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Making A Mark: The Everlasting Power of Mentorship

To most of the general public, veterinarians are known for working in a clinic or private practice where they care for sick and injured client-owned animals. However, a Doctor of Veterinary Medicine 

(DVM) degree provides access to a diverse spectrum of career possibilities in general and specialty practice, research, industry, and every branch of the government. Dr. Gregory Parham opted for the latter and used his DVM degree to create an extraordinary career with the United States government that spanned over three decades. When looking back, Dr. Parham believes the stellar education he received at The Ohio State University College of Veterinary Medicine and the excellent mentorship from his veterinarian father and faculty gave him the inspiration, direction, and opportunities he needed to pursue a successful career in public service.

Born in Nelsonville, OH, Dr. Gregory Parham completed his bachelor’s degree in microbiology in 1975 at Ohio State and after graduation, he enrolled in the College of Veterinary Medicine. “In addition to my father, Dr. William M. Parham, Jr., Drs. Howard Williams, David Jones, and John Helwig significantly impacted my experience and development as a veterinary student,” said Dr. Parham. He added, “Dr. David Jones would always tell students that a veterinarian can do anything that a physician can do except treat clinically ill patients and that jumpstarted my thinking for how I wanted to use my education.”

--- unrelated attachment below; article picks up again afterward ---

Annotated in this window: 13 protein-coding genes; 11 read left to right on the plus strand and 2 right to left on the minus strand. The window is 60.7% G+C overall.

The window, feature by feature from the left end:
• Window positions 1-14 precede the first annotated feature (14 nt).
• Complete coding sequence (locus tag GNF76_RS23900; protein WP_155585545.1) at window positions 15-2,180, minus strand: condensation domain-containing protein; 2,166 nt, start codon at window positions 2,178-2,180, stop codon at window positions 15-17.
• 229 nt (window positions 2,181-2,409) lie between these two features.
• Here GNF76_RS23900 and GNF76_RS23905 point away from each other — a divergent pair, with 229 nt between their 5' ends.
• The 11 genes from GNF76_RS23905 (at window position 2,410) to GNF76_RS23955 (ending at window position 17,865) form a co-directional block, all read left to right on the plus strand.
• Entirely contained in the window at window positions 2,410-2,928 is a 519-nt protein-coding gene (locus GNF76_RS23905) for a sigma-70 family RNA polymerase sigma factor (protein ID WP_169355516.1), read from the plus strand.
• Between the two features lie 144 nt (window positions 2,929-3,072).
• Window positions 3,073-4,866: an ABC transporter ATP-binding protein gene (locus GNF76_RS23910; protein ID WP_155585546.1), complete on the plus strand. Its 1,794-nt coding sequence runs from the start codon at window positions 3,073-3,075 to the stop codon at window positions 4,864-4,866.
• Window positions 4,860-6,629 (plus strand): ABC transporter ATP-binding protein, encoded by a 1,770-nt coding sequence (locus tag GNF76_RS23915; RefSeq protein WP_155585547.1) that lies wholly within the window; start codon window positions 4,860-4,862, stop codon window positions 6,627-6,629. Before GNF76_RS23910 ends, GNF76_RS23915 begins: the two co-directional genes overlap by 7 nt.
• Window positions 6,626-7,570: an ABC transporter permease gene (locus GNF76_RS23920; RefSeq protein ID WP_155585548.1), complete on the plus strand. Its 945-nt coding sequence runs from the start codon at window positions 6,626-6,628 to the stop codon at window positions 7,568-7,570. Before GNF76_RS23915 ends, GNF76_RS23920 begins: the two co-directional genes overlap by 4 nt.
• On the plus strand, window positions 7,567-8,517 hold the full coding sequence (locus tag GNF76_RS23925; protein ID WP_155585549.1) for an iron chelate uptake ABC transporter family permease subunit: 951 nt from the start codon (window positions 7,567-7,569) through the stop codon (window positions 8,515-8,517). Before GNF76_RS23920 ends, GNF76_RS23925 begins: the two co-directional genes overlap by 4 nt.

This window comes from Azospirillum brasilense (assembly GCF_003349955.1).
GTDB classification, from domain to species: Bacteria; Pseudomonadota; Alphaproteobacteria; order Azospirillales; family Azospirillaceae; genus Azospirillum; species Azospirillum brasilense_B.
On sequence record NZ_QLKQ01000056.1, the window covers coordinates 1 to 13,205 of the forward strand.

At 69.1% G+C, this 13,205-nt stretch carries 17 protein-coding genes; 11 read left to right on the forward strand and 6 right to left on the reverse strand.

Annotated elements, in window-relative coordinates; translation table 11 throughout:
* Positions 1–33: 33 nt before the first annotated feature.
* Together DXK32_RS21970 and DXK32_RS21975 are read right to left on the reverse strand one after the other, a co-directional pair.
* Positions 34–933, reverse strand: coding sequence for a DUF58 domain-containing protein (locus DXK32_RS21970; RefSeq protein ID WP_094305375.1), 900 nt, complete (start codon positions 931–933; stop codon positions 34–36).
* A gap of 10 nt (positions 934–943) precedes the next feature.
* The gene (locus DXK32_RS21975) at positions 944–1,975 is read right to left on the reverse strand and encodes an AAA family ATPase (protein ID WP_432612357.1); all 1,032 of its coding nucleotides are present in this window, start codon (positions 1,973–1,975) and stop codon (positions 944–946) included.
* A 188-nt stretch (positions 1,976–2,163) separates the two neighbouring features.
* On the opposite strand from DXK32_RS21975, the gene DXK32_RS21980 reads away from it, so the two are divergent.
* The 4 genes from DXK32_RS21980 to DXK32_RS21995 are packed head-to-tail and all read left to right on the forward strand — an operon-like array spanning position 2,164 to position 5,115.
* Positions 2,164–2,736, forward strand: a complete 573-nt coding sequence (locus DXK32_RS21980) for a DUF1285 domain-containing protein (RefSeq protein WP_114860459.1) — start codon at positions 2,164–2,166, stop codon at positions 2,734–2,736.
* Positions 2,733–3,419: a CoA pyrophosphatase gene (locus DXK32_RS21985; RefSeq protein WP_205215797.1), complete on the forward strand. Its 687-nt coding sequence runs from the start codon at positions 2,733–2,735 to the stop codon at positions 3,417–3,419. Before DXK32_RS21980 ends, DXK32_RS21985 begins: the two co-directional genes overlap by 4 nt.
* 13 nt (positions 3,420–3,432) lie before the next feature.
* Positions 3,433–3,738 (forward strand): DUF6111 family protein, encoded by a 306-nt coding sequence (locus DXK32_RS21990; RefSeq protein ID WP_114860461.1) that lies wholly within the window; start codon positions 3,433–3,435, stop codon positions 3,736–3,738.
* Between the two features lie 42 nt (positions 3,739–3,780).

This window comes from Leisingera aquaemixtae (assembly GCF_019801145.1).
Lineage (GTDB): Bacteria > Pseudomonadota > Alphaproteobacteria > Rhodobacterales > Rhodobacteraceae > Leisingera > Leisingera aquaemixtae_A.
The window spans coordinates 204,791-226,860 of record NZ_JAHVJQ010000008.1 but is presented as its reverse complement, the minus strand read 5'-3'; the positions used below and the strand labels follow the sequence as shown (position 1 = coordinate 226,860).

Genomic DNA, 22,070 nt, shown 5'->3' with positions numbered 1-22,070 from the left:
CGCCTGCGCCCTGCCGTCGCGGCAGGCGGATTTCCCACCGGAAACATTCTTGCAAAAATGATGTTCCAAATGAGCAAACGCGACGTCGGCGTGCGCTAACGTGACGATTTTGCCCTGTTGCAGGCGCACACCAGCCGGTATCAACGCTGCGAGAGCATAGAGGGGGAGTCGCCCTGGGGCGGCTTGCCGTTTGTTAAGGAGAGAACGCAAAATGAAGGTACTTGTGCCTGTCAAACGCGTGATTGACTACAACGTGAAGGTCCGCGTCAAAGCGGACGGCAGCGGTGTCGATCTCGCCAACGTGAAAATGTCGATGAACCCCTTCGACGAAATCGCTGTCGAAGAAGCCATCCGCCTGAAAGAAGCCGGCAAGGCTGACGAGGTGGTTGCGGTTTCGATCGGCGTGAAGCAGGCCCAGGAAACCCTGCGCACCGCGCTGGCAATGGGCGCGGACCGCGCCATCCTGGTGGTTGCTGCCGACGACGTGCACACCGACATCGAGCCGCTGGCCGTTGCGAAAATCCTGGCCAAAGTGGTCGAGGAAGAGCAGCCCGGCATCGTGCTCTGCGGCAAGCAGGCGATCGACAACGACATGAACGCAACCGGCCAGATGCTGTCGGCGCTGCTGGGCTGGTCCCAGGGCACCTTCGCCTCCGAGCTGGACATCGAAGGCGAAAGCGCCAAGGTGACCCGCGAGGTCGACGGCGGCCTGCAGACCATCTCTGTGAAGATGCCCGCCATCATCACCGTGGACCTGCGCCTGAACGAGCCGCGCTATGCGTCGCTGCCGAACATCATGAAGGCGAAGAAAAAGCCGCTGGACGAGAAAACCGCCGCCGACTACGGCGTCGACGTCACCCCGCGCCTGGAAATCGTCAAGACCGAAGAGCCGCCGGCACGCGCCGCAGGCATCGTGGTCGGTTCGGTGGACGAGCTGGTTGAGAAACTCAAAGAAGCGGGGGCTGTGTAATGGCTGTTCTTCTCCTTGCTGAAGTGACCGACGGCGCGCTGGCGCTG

Dr. Jones was a Professor in the Department of Veterinary Preventive Medicine at the college and the faculty advisor to Dr. Parham when he was as student. In addition, he was the Deputy Health Commissioner for the City of Upper Arlington. On several occasions, Dr. Jones would allow a small group of students to accompany him on restaurant inspections or when he was monitoring the rodent and mosquito activity. Dr. Parham also learned about careers in the government sector from Dr. John Helwig, who served as the Chair of the Department of Veterinary Preventive Medicine. “Dr. Helwig also helped by also educating me about the government sector,” said Parham. “I’m so grateful for both Dr. Jones and Dr. Helwig, because they helped me to see firsthand how veterinarians can work in the public sector and I knew I wanted a career outside of private practice.”